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On display at the Bolo EPFL, Lausanne, France. (Image: Rama & Musee Boloe)
1987 — Apple Newton
Jumping forward a decade, we witnessed the introduction of the Apple Newton. This was produced during Steve Jobs' hiatus from the company, and not finding it worthy of the Apple name, he killed it when he returned to take over the helm at Apple.
The Newton MessagePad was a large PDA that tried to do a variety of tasks with inconsistent results. The stylus was used to write naturally anywhere on the screen. The Newton would transcribe the handwriting to digital text for use in the PDA functions. While this handwriting recognition was advanced for its time, it was not accurate enough to make most users comfortable.
The Newton eventually had a modem option for getting online, a true advancement in mobile technology.
The Newton, cancelled in 1998, still has an active user community, and can be found online for purchase even today. The team responsible for the handwriting recognition in the Newton went on to form Ritepen, the folks behind Evernote.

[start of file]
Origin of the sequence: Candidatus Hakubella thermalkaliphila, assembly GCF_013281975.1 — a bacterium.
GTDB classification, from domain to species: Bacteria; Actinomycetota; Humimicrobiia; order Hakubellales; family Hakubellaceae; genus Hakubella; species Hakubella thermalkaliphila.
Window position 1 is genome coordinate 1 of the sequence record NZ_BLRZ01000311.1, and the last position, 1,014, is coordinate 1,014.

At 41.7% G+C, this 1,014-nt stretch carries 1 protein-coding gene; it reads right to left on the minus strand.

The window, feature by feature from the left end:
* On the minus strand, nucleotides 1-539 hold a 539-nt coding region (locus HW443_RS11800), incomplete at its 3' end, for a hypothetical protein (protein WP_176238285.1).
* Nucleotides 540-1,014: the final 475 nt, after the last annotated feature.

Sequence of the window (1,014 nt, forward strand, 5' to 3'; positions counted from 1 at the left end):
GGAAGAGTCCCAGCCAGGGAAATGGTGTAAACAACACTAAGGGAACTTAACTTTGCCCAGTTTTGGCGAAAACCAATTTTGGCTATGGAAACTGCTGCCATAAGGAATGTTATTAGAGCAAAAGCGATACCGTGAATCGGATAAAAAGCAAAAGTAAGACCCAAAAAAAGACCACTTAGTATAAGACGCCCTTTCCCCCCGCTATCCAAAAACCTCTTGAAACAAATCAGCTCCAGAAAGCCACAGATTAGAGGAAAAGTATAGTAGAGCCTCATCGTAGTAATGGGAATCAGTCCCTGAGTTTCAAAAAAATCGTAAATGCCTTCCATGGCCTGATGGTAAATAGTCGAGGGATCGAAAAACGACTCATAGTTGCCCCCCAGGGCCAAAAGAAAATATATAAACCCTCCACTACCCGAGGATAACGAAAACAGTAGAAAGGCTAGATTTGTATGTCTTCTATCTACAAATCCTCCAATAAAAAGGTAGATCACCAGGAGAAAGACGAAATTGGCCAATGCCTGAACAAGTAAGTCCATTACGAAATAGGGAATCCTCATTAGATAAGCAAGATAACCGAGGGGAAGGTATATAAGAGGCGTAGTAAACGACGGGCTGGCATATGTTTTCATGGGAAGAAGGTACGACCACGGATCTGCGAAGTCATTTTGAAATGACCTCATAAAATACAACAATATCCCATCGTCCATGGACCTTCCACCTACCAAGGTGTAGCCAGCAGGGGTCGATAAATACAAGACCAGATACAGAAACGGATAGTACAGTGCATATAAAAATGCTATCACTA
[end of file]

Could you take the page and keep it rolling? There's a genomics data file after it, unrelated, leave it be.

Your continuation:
1989 — Poqet PC
When you think of pocket PC, you normally think of Microsoft's early PDA efforts, but this one from the Poqet Computer Corporation appeared in 1989 and brought power to the handheld category. It did so by running MS-DOS on a tiny clamshell device that could run 10 to 100 hours on two AA batteries. This was accomplished by aggressive power management techniques employed by Poquet.
Fujitsu bought Poqet and released one advanced model, the Poqet PC Plus, with more memory, I/O capability, and PCMCIA card expansion. Unfortunately, this model was bigger and weighed almost two pounds, and it was expensive, so it never went anywhere.
1991 — HP 95LX pocket computer
In 1991, HP introduced a pocket computer aimed squarely at the enterprise worker. The HP 95LX was similar to the Poqet PC in that it also ran MS-DOS, but HP included software in ROM that turned the 95LX into a business tool.
Most significantly, HP included the main spreadsheet program Lotus 1-2-3 (thus the Lotus Expandable LX designation) in ROM, producing a full spreadsheet computer that fit in a pocket. There was also a financial calculator, PIM software, and other goodies embedded in ROM, making the HP 95LX a true busines powerhouse.
Like the Poqet, the HP 95LX was a full DOS PC and could be programmed by the user. HP continued to produce upgraded models for a few years before retiring the product line.